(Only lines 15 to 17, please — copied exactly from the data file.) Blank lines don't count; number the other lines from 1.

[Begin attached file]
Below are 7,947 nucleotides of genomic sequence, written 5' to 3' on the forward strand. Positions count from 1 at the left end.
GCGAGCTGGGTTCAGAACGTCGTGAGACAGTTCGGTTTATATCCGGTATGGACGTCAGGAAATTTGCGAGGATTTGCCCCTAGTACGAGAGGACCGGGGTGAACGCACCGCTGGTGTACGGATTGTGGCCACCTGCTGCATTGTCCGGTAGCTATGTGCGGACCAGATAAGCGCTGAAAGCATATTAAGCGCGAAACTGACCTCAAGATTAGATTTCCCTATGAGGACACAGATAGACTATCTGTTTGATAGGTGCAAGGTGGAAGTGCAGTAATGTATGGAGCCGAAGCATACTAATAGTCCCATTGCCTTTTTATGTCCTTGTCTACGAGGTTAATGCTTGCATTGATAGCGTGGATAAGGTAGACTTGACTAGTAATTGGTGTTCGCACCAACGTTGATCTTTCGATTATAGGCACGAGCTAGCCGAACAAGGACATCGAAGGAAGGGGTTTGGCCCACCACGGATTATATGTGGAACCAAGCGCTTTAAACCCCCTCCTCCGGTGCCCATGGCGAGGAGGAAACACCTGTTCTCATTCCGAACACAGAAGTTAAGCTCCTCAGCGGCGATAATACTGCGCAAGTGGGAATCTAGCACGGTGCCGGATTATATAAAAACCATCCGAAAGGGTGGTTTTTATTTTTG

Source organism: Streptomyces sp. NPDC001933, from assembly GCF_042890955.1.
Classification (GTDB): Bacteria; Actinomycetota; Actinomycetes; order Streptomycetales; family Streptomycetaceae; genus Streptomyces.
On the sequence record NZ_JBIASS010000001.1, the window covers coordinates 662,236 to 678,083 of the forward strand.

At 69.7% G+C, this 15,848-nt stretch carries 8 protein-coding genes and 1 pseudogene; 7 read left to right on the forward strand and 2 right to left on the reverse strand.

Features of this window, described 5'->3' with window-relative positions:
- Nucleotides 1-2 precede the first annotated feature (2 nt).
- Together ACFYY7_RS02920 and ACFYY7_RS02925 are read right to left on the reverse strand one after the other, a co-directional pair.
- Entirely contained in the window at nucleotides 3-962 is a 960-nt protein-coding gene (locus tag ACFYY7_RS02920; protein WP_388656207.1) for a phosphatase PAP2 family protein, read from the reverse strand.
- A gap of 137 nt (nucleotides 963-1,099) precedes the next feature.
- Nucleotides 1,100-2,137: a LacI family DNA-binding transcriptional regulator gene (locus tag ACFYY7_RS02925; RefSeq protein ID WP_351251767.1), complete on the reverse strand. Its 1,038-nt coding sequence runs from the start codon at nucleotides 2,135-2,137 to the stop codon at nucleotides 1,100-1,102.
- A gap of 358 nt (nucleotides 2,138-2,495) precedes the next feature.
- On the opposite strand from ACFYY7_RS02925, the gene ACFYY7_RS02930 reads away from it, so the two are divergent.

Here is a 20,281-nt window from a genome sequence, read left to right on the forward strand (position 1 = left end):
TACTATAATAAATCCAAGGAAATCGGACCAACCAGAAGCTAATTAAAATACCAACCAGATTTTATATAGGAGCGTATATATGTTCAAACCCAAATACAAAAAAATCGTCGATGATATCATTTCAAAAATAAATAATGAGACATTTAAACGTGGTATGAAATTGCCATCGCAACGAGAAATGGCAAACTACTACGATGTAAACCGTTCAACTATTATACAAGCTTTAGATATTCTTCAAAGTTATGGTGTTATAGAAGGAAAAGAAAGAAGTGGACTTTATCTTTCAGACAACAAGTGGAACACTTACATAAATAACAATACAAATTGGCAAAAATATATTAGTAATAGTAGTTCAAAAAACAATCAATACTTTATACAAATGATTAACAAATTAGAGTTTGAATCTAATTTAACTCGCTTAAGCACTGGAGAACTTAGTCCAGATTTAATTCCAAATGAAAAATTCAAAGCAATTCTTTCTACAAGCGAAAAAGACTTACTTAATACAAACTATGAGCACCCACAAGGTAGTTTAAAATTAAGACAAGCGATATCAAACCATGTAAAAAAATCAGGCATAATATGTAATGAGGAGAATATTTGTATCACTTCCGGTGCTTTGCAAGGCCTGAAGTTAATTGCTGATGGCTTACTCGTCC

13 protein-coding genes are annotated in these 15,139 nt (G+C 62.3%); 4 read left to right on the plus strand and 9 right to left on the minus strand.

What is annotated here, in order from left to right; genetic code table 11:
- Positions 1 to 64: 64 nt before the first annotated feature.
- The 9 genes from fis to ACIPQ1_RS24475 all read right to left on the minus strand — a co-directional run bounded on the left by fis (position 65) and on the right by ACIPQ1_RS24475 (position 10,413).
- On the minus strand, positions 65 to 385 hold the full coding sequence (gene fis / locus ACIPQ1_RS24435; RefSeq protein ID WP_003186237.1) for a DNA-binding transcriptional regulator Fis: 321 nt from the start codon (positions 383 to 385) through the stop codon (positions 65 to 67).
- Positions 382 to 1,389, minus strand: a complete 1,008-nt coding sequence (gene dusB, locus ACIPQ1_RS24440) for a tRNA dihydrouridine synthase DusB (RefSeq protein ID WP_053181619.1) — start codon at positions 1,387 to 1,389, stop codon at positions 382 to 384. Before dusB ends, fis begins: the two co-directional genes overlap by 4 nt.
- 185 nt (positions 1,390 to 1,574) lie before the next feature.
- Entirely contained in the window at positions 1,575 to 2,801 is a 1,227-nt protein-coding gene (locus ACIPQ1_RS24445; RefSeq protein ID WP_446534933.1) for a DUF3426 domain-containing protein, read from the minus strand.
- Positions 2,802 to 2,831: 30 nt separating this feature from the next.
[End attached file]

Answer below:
Here is a 20,281-nt window from a genome sequence, read left to right on the forward strand (position 1 = left end):
TACTATAATAAATCCAAGGAAATCGGACCAACCAGAAGCTAATTAAAATACCAACCAGATTTTATATAGGAGCGTATATATGTTCAAACCCAAATACAAAAAAATCGTCGATGATATCATTTCAAAAATAAATAATGAGACATTTAAACGTGGTATGAAATTGCCATCGCAACGAGAAATGGCAAACTACTACGATGTAAACCGTTCAACTATTATACAAGCTTTAGATATTCTTCAAAGTTATGGTGTTATAGAAGGAAAAGAAAGAAGTGGACTTTATCTTTCAGACAACAAGTGGAACACTTACATAAATAACAATACAAATTGGCAAAAATATATTAGTAATAGTAGTTCAAAAAACAATCAATACTTTATACAAATGATTAACAAATTAGAGTTTGAATCTAATTTAACTCGCTTAAGCACTGGAGAACTTAGTCCAGATTTAATTCCAAATGAAAAATTCAAAGCAATTCTTTCTACAAGCGAAAAAGACTTACTTAATACAAACTATGAGCACCCACAAGGTAGTTTAAAATTAAGACAAGCGATATCAAACCATGTAAAAAAATCAGGCATAATATGTAATGAGGAGAATATTTGTATCACTTCCGGTGCTTTGCAAGGCCTGAAGTTAATTGCTGATGGCTTACTCGTCC

13 protein-coding genes are annotated in these 15,139 nt (G+C 62.3%); 4 read left to right on the plus strand and 9 right to left on the minus strand.